Don’t Plant This at Home

The common phrase – “Don’t try this at home” refers to all sorts of actions from pro wrestling to theatre and even television shows such as America’s Got Talent.  The common thread to all of these is an element of danger, or at least something more exciting than common sense and safety.


Don’t try this at home also applies to installing plant materials in your landscape.  Interested gardeners see scenarios like this all the time, plantings that cause them to scratch their collective heads and say something like “is that a good idea”?  As horticulturists, we see them too.  Plants that are really large for the area, sun plants in the shade, shade plants in the sun, shrubs that have grown over a path…the list goes on and on.


In order to prevent these misplaced and poorly located plantings, it’s important to consider the guidance of Right Plant, Right Place (RPRP).  This basic tenet considers the sun/shade exposure of a site, the eventual size of the plant being installed, the disease/insect resistance of the plant being considered, the soil conditions of the site, pedestrian traffic and the growth habit – sprawling, upright, rounded, conical or multi-stemmed.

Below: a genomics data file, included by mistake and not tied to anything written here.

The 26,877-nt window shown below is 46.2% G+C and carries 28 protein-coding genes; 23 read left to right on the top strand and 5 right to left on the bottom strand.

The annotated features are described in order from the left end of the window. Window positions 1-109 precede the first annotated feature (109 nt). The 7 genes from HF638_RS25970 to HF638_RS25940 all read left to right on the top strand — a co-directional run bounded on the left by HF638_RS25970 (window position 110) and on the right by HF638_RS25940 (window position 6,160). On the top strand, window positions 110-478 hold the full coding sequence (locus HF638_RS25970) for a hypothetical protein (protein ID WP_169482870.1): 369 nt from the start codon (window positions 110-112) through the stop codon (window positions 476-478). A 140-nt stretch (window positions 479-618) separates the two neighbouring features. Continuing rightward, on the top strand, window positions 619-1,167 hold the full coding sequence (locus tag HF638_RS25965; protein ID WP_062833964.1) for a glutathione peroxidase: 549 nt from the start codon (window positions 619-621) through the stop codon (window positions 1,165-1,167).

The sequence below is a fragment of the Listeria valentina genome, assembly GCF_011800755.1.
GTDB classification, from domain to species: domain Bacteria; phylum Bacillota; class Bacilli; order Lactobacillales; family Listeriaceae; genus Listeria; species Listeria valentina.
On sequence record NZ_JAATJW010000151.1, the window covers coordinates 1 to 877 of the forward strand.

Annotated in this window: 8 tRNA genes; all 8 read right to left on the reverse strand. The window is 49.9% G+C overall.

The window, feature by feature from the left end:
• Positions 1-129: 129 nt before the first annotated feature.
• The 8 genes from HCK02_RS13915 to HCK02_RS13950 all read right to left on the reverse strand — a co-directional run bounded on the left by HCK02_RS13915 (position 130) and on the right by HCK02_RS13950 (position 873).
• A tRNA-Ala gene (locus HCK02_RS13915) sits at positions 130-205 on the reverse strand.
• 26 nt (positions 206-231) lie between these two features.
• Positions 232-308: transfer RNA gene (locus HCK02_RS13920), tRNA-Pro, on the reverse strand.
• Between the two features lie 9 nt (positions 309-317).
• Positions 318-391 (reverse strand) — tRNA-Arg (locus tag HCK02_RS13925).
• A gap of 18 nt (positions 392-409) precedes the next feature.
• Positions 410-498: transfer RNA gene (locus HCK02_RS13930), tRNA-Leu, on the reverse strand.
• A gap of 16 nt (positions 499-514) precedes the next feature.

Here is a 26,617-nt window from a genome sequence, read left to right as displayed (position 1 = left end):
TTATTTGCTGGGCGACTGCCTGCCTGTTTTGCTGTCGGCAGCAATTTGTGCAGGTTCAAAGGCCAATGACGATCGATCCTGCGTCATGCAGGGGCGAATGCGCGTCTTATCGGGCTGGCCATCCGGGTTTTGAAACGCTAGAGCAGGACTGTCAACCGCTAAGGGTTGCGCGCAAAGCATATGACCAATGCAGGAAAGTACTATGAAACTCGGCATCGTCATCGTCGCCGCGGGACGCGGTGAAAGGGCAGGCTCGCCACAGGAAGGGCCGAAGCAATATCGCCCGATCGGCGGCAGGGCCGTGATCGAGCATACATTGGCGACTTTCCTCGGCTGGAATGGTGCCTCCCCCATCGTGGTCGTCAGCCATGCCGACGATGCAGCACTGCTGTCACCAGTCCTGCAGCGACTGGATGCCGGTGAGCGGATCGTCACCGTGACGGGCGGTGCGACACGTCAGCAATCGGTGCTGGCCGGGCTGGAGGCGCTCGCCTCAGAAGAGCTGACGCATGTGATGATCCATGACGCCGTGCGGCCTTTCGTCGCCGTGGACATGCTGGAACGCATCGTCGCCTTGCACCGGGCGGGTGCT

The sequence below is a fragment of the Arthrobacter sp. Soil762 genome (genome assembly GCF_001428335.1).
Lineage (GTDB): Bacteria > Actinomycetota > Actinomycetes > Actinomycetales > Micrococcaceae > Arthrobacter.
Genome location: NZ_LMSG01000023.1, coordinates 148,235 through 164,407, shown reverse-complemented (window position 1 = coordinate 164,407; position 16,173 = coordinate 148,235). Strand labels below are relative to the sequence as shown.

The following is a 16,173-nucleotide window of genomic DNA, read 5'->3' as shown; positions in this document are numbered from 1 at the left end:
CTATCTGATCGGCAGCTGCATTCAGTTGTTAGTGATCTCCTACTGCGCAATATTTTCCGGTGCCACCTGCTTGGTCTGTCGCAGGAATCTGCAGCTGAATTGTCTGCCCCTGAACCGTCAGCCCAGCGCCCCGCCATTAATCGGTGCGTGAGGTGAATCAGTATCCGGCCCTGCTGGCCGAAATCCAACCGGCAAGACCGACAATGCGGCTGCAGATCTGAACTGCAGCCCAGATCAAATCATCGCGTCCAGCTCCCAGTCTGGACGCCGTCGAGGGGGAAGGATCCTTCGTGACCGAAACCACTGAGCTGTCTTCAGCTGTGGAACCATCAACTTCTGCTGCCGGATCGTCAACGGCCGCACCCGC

Perhaps the most common RPRP mistake is the lack of separation of turf from other plants in the landscape ie. veggies, flowers, trees, shrubs.  Because turf is cared for so very differently than other plants, it grows best, and so do the others, if simply separated from and planted adjacent to trees and shrubs instead of them being in the midst of an island of turfgrass.  If this simple landscaping guideline is followed, many problems will be prevented.

border sep t o

John Fech
Horticulture Extension Educator at Nebraska Extension
John Fech is a horticulturist with the University of Nebraska-Lincoln and certified arborist with the International Society of Arboriculture. The author of 2 books and over 200 popular and trade journal articles, he focuses his time on teaching effective landscape maintenance techniques, water conservation, diagnosing turf and ornamental problems and encouraging effective bilingual communication in the green industry. He works extensively with the media to extend the message of landscape sustainability, making over 100 television and radio appearances each year.
John Fech on EmailJohn Fech on Twitter

Leave a Reply

This site uses Akismet to reduce spam. Learn how your comment data is processed.